May 17, 2020

In Focus: Dirk Holbach CSCO of Global Supply Chain, Henkel 

Supply Chain
Georgia Wilson
2 min
Henkel office building
Following an interview withDirk HolbachCSCO, Global Supply Chain, Henkel, on technology in supply chains we take a look at his career over the years.


Following an interview with Dirk Holbach CSCO, Global Supply Chain, Henkel, on technology in supply chains we take a look at his career over the years. 

Educated at Harvard University, HEC Paris and INSEAD Business School, Dirk Holbach holds a Master's degree in Business and Mechanical Engineering and a PhD in Information Science. 

Holbach has not only gained a wealth of knowledge from his education but from the 26 years he has been working within the supply chain sector of the manufacturing industry. 

In the last 26 years Holbach has worked at Henkel in a variety of roles for almost all of his career. In 1996 he began working at the company as a Junior Manager of Corporate Purchasing, before becoming Head of Purchasing in 2004. Over the next decade Holbach steadily climbed the ladder within the organisation to become the Corporate Senior Vice President and CSCO of Laundry and Home Care in 2015, which he still holds today. 

As part of his current roles, Holbach is responsible for the end-to-end supply chain for Laundry and Home Care, with his business unit counting for US$6.9mn in sales. Within his unit at Henkel, the company has six regional hubs, 33 factories and 47 warehouses within his remit. 


Founded in 1876, the organisation is still majority owned by the Henkel family, which Holbach believes to be a competitive advantage for the organisation, “It provides us with a different strategy: the Henkel family has shown its continued commitment to the company, enabling us to operate with a long-term perspective. We have a strong company culture, and our shared values help us to create sustainable value for future generations,” explains Holbach.

“Our portfolio is diversified because we have two consumer goods businesses and one that’s focused on industrial markets. It’s certainly a unique mix,” he adds. 

During his career at Henkel, Holbach’s special focus has been on supply chain strategy, organisation development, network optimisation, continuous improvement and post-merger integrations.

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Image source: Henkel

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Jun 21, 2021

Pandora and IBM digitise jewellery supply chain

2 min
Jewellery retailer Pandora teamed with IBM to streamline supply chains as sales of hand-finished jewellery doubled across ecommerce platforms

Pandora has overhauled its global supply chain in partnership with IBM amid an ecommerce sales boom for its hand-finished jewellery. 

The company found international success offering customisable charm bracelets and other personalised jewellery though its chain of bricks and mortar retail destinations. But in 2020, as the COVID-19 outbreak forced physical stores to close, Pandora strengthened its omnichannel operations and doubled online sales.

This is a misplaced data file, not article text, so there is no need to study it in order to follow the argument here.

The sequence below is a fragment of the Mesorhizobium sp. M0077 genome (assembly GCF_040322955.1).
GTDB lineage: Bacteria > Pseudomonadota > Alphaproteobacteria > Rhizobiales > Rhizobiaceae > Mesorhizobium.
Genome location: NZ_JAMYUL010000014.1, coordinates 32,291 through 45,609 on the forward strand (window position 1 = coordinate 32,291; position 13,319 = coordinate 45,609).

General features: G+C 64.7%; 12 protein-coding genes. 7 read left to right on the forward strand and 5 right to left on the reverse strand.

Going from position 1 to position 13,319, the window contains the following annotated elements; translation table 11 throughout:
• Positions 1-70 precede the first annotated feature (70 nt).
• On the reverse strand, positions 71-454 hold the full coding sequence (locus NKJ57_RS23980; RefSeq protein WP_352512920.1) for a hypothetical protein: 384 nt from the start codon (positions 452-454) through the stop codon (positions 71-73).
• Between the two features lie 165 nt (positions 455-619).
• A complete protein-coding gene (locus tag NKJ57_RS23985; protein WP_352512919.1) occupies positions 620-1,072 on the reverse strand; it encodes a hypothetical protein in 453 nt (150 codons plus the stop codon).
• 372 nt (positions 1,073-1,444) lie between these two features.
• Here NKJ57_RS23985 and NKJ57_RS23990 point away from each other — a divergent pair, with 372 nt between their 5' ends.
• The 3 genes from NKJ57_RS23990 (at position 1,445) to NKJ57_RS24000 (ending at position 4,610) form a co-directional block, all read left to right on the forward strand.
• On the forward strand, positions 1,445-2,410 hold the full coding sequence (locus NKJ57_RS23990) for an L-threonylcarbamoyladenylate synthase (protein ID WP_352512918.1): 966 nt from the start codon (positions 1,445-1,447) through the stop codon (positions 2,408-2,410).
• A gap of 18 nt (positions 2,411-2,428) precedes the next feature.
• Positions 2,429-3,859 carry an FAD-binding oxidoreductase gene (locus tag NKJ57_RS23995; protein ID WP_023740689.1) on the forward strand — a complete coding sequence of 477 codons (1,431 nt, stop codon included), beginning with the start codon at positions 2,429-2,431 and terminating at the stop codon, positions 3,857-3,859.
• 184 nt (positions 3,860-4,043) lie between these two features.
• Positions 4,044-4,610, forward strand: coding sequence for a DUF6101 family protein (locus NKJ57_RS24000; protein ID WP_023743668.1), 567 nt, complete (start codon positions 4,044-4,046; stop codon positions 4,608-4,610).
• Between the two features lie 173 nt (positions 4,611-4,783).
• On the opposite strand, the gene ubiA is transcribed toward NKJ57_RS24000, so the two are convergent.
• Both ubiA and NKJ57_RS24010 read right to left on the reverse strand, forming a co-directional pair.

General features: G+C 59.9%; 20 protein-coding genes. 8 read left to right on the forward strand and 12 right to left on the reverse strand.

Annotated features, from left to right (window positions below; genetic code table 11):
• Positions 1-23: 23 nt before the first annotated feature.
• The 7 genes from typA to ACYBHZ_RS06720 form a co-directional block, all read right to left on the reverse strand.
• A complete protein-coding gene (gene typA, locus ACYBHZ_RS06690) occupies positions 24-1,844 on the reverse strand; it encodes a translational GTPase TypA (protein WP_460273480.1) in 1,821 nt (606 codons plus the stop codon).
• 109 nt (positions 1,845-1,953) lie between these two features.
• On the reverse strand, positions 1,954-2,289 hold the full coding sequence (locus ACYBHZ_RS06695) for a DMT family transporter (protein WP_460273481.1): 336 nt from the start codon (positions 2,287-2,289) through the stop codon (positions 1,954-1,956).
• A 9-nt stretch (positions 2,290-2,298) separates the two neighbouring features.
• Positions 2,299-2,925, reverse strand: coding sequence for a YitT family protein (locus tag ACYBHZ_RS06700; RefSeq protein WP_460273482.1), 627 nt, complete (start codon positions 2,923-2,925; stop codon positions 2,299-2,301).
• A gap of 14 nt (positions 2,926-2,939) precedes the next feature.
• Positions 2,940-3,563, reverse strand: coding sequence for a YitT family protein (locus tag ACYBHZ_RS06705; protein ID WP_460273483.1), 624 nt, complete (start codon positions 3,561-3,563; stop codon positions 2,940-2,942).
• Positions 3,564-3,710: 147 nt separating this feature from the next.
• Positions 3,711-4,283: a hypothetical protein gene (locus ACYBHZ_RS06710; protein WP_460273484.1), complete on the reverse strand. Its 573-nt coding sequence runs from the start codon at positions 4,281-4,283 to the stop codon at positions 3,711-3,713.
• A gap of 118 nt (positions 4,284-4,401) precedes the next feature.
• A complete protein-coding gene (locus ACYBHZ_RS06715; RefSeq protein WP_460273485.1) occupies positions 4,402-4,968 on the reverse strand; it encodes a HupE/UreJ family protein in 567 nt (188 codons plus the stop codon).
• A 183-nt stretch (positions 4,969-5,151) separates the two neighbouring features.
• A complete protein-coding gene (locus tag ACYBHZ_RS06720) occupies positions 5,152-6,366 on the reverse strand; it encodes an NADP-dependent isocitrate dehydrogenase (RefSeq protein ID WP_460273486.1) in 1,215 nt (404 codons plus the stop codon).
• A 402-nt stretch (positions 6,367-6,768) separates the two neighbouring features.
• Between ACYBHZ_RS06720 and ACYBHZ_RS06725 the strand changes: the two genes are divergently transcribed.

A focus on customer experience included deploying IBM’s Sterling Order Management, increasing supply chain resiliency and safeguarding against disruption across the global value chain.

Pandora leverages IBM Sterling Order Management as the backbone it its omnichannel fulfilment, with Salesforce Commerce Cloud powering its ecommerce. Greater automation across its channels has boosted the jeweller’s sustainability credentials, IBM said, streamlining processes for more efficient delivery. It has also given in-store staff and virtual customer service representatives superior end-to-end visibility to better meet consumer needs. 

Jim Cruickshank, VP of Digital Development & Retail Technology, Pandora, said the digital transformation journey has brought “digital and store technology closer together and closer to the customer”, highlighting how important the customer journey remains, even during unprecedented disruption. 

"Our mission is about creating a personal experience and we've instituted massive platform changes with IBM Sterling and Salesforce to enable new digital-first capabilities that are much more individualised, localised and connected across channels and markets,” he added. 


Pandora’s pivot to digital 

The pandemic forced the doors closed at most of Pandora’s 2,700 retail locations. To remain competitive, it pivoted to online retail. Virtual queuing for stores and virtual product trials via augmented reality (AR) technology went someway to emulating the in-store experience and retail theatre that is the brand’s hallmark. Meanwhile digital investments in supply chain efficiency was central to delivering on consumer demand. 

“Consumer behaviour has significantly shifted and will continue to evolve with businesses needing to quickly adapt to new preferences and needs,” said Kareem Yusuf, General Manager, AI Applications and Blockchain, IBM. “To address this shift, leading retailers like Pandora rely on innovation to increase their business agility by enabling and scaling sustainable supply chain operations using AI and cloud.”

Yusuf said Pandora’s success was indicative of how to remain competitive by “finding new ways to create differentiated customer experiences that protect their enterprises from disruptions to help mitigate risk and accelerate growth”. 

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